Besides their environmental impact, sheep farming has also come under scrutiny due to concerns about animal welfare. Shearing can be a stressful and painful process for sheep if not done right, and the wool industry has been accused of mistreating animals and causing irreparable suffering. Cruel practices such as mulesing, tail docking, castration and selective breeding have also been performed in sheep farming, causing the animals unnecessary pain.
Mulesing, for instance, involves the removal of strips of skin from the buttocks of lambs to prevent flystrike, which can lead to severe pain, infections, and even death. While mulesing was banned in New Zealand in 2018, it is still legal in other countries. Tail docking is another practice where lamb tails are removed without anaesthesia to reduce the risk of faecal matter accumulating on the wool, despite calls from organisations to administer pain relief and evidence that flystrike can be managed without tail docking.
To ensure the wool you use is from safe and responsible sources, look for certifications and standards like the Responsible Wool Standard (RWS) and ZQ Merino. The Responsible Wool Standard certification was developed by US company the Textile Exchange. RWS ensures that wool is sourced from farms that meet strict animal welfare and environmental standards, including protecting sheep from mulesing. RWS requires the full supply chain of the wool, including all wool farmers, traders and manufacturers to be certified, which helps you to know that the wool you source is obtained safely.
For Merino, The New Zealand Merino Company has developed two brands of wool standards, ZQ and ZQRx. ZQ growers meet ZQ fibre quality, animal welfare, care for the environment and social responsibility standards. ZQ also requires traceability of the wool from farm to finished product, ensuring that it has been responsibly produced and processed throughout the supply chain. ZQRX is their newest brand, which is a regenerative agriculture index that helps farmers work with nature to continuously improve human, animal and environmental outcomes. ZQRX farmers are working with the natural world each day helping to restore waterways, protect native species, offset carbon, and enhance local communities.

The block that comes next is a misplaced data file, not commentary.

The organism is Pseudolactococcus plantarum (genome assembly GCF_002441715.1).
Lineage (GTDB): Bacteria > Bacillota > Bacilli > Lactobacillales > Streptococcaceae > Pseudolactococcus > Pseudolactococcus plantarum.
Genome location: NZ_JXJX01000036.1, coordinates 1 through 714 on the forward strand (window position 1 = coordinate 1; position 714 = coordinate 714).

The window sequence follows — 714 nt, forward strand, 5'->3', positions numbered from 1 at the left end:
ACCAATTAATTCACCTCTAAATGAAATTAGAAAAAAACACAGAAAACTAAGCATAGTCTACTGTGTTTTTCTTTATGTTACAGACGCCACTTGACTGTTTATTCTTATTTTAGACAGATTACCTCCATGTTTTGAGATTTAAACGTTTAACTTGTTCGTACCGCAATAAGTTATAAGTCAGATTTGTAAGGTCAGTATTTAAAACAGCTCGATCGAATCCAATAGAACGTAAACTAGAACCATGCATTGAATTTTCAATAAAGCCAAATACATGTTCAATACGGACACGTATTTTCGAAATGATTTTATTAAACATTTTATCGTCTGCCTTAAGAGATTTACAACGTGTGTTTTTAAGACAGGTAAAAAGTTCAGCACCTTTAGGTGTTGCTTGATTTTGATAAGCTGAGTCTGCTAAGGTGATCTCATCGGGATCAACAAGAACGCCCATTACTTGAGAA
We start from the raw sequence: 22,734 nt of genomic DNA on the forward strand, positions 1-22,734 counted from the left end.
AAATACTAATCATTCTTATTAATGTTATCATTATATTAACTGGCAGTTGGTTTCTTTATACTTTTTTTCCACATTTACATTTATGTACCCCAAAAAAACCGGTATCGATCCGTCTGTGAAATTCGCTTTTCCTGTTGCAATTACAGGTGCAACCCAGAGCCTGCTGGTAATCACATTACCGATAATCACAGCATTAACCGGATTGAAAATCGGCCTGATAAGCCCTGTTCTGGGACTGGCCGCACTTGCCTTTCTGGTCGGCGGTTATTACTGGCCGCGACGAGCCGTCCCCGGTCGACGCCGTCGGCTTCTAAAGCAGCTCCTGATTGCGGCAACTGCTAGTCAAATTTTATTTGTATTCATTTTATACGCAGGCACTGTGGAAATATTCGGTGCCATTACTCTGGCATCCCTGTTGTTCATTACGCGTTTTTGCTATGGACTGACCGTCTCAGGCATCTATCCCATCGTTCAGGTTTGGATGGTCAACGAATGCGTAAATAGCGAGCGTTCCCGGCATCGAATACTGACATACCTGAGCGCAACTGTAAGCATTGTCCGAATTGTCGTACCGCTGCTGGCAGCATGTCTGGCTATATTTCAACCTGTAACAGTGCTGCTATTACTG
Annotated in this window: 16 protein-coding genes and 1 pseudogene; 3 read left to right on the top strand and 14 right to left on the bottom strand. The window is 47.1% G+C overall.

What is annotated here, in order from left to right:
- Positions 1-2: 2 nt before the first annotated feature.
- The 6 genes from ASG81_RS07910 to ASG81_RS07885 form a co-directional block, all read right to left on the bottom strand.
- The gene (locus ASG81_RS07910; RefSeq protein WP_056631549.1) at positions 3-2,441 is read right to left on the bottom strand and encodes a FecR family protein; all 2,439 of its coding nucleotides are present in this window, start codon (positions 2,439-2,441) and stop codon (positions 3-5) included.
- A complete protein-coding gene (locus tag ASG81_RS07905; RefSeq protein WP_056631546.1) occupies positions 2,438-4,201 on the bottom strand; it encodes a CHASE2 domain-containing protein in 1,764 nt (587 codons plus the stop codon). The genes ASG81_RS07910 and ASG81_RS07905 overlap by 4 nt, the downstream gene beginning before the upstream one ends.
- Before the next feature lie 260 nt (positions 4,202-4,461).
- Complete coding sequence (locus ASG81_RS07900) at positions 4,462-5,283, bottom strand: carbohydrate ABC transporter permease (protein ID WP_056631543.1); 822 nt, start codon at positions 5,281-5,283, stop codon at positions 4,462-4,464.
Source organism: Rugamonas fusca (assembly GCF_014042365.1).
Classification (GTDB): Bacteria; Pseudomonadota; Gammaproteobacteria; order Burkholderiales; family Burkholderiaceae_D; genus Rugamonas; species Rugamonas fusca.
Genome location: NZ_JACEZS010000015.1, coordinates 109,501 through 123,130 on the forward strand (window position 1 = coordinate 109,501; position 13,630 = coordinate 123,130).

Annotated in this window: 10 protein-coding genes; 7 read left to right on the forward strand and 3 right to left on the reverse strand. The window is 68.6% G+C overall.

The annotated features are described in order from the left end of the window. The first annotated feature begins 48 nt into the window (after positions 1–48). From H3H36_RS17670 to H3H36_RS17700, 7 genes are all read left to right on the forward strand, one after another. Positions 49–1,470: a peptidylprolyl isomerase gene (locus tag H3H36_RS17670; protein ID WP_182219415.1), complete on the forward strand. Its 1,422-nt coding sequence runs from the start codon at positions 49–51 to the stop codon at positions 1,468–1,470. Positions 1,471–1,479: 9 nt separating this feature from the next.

Wool is a source of much debate amongst sustainable fashion advocates, there can be some conflict between using a fibre that is produced naturally, and animal welfare advocates. So, if you’d like to avoid animal-sourced products altogether, we recommend looking for yarns or materials from recycled wool – which is becoming more common, and quality has improved over the last five years. Or natural fibres such as hemp, or organic cotton. There are also some vegan wool alternatives being developed using materials such as calotropis, a desert shrub that thrives in harsh conditions, and Woocoa, a biofabricated material made from agricultural waste (coconut and hemp fibres). These alternatives not only eliminate animal welfare concerns but can also help reduce the environmental impact of clothing production.